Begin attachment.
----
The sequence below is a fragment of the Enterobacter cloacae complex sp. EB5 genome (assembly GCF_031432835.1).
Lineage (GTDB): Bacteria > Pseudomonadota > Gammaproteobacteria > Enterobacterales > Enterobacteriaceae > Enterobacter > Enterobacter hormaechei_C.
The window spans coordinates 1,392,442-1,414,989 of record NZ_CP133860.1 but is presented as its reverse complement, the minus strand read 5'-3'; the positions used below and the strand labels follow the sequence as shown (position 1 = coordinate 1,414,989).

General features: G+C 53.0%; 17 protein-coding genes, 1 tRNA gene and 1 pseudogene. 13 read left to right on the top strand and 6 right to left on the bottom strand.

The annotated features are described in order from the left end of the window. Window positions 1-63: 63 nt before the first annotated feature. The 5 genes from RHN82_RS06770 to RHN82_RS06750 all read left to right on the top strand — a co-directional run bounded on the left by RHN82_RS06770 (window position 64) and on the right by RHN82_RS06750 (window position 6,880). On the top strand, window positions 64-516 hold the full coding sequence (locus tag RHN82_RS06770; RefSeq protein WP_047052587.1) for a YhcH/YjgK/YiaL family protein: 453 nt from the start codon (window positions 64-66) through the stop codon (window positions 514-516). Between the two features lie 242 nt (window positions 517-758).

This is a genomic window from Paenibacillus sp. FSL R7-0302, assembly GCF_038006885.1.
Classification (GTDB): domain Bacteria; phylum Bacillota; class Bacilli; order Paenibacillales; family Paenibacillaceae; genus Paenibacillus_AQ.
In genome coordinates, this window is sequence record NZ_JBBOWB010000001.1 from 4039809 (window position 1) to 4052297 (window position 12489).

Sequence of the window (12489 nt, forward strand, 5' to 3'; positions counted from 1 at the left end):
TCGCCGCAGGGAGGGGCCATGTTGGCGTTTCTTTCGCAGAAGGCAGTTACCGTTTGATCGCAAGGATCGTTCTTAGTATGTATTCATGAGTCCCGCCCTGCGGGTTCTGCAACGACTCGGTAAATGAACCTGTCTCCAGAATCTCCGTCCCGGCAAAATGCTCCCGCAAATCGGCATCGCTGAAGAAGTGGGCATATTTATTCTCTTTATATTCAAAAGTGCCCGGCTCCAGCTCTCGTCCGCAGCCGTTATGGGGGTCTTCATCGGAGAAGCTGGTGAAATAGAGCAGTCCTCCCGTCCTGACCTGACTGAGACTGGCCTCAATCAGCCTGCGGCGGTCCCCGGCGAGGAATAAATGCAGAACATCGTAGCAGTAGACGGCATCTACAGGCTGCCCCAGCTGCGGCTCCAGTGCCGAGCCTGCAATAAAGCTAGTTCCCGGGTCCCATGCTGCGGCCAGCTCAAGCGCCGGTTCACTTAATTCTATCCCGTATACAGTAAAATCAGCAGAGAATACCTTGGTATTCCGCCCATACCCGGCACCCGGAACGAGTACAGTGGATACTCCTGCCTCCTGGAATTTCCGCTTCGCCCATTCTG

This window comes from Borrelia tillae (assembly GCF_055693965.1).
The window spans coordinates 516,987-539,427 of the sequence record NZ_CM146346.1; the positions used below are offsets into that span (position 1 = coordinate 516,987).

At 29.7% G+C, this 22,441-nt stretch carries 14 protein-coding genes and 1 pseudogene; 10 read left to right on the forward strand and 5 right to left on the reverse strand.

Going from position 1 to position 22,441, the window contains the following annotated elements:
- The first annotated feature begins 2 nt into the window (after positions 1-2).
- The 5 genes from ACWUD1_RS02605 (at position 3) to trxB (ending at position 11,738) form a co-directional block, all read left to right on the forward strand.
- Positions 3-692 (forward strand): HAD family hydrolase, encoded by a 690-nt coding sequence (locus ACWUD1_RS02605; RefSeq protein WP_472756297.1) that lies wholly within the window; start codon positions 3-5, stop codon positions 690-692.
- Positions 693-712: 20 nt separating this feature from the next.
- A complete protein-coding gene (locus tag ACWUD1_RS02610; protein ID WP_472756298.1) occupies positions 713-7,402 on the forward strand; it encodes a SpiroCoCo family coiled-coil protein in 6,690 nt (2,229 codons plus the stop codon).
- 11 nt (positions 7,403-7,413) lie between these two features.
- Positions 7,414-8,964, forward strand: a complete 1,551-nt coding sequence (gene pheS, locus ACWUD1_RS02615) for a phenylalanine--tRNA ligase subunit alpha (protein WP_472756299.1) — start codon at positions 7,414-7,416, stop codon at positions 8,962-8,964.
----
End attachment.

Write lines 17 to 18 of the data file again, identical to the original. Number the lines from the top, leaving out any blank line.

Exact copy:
- Positions 3-692 (forward strand): HAD family hydrolase, encoded by a 690-nt coding sequence (locus ACWUD1_RS02605; RefSeq protein WP_472756297.1) that lies wholly within the window; start codon positions 3-5, stop codon positions 690-692.
- Positions 693-712: 20 nt separating this feature from the next.